When you're in your mid thirties, you've come of age during the great period of Irony. You know this period....where it's cool to wear ugly shoes and drink bad beer not so much cause you like it, but because you are beyond trendy with your cool nonchalance and nod to the "old school." Another key characteristic of this period is mockery--of anything too cute, too schmarmy, or too whatever.
So it's no surprise that I, who came of age during Irony's peak, snickered at the new slogan for our cities -- "Minneapolis St Paul: More to Life." As far as slogan's go, this one isn't the catchiest or most memorable, but what's behind the slogan is actually quite important. I like to think of it as a long over-due public education campaign for the rest of the world. The people that still think of Minneapolis and St. Paul as part of an overly white, frozen, fly-over country with no redeeming value. I also think it should be a wake up call to those of us who live here and love it to stop being so self-deprecating about the state and start evangelizing about what's great here.
While its important for self-serving reasons (how many times have you traveled out of state, said where you lived and had someone say "oh, Minn-E-Soooota in their worst "Fargo" accents) to correct these misconceptions, it is even more important as cities compete globally for jobs and talent. If we want to attract talented workers and employers, people need to know that Minneapolis and St Paul are rich with amenities and diversity. As Mayor Rybak says, "You can live a sophisticated life in New York and enjoy a great outdoors experience in Bend, Ore., but you can do both in Minneapolis Saint Paul."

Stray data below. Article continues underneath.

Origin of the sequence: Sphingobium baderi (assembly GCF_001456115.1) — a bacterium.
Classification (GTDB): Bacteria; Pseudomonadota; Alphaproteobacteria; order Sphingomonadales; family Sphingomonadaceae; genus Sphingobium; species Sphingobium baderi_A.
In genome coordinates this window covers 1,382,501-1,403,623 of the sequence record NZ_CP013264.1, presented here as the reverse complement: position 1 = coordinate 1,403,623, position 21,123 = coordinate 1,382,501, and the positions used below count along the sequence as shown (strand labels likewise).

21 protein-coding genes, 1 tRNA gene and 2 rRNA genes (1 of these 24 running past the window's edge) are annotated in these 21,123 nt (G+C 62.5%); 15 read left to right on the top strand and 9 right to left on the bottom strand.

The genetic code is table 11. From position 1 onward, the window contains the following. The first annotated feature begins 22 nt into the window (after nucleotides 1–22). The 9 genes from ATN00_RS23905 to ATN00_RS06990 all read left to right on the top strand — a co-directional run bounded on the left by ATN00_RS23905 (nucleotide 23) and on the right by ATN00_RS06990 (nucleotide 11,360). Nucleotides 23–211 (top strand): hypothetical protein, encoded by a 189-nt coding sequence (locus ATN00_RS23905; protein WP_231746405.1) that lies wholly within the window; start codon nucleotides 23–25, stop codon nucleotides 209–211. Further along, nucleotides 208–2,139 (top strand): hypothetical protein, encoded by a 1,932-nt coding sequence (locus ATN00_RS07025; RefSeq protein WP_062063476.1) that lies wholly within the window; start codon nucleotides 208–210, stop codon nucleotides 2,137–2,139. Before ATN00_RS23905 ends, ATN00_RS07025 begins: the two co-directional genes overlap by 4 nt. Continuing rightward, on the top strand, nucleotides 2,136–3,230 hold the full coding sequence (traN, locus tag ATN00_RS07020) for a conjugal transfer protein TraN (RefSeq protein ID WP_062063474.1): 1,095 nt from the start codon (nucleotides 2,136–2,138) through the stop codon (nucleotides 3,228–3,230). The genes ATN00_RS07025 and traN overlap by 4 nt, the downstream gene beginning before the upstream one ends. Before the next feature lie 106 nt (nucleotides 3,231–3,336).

Since the unveiling of this campaign earlier this week, there have been some thoughtful editorials in the Star Tribune and Steve Berg's MinnPost is right on target.
Despite, or perhaps as a result of my coming of age with an over-abundance of irony, I've always bragged about this state. Maybe I thought it was edgy to love a place that most people ignore. Maybe I thought I'd expose people to the next great place and be ahead of the hipster curve. Or maybe, I had cast irony aside and was simply spreading the word that it doesn't get much better than a place where you can see Broadway calibre theatre, eat incredible ethnic food, buy the most amazing wardrobe at thrift stores, ride your bike to the places you want to go and actually swim in urban lakes.
So step up happy St. Paulites and Minneapolitans--spread the word about our great cities!